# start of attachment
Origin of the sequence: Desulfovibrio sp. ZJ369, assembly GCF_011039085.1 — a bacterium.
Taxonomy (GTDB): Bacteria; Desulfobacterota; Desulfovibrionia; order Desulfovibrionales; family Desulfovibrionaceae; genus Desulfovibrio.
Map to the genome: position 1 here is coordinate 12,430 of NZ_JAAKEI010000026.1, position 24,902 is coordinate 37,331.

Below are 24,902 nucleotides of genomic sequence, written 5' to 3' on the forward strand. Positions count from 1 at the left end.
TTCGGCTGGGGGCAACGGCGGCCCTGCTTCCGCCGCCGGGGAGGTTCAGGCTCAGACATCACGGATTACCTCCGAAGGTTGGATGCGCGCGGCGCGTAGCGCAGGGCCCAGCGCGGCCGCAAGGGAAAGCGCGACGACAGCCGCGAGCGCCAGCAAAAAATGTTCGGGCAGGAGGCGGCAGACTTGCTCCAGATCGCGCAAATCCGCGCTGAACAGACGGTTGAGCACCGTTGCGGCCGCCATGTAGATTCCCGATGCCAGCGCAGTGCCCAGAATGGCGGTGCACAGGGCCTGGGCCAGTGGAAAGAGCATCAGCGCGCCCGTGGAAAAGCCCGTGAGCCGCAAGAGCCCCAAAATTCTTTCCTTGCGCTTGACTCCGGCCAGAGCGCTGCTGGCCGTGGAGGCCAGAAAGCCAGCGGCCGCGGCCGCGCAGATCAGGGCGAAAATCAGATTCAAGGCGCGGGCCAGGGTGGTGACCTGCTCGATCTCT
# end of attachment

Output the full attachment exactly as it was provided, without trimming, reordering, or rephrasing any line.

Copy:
Origin of the sequence: Desulfovibrio sp. ZJ369, assembly GCF_011039085.1 — a bacterium.
Taxonomy (GTDB): Bacteria; Desulfobacterota; Desulfovibrionia; order Desulfovibrionales; family Desulfovibrionaceae; genus Desulfovibrio.
Map to the genome: position 1 here is coordinate 12,430 of NZ_JAAKEI010000026.1, position 24,902 is coordinate 37,331.

Below are 24,902 nucleotides of genomic sequence, written 5' to 3' on the forward strand. Positions count from 1 at the left end.
TTCGGCTGGGGGCAACGGCGGCCCTGCTTCCGCCGCCGGGGAGGTTCAGGCTCAGACATCACGGATTACCTCCGAAGGTTGGATGCGCGCGGCGCGTAGCGCAGGGCCCAGCGCGGCCGCAAGGGAAAGCGCGACGACAGCCGCGAGCGCCAGCAAAAAATGTTCGGGCAGGAGGCGGCAGACTTGCTCCAGATCGCGCAAATCCGCGCTGAACAGACGGTTGAGCACCGTTGCGGCCGCCATGTAGATTCCCGATGCCAGCGCAGTGCCCAGAATGGCGGTGCACAGGGCCTGGGCCAGTGGAAAGAGCATCAGCGCGCCCGTGGAAAAGCCCGTGAGCCGCAAGAGCCCCAAAATTCTTTCCTTGCGCTTGACTCCGGCCAGAGCGCTGCTGGCCGTGGAGGCCAGAAAGCCAGCGGCCGCGGCCGCGCAGATCAGGGCGAAAATCAGATTCAAGGCGCGGGCCAGGGTGGTGACCTGCTCGATCTCT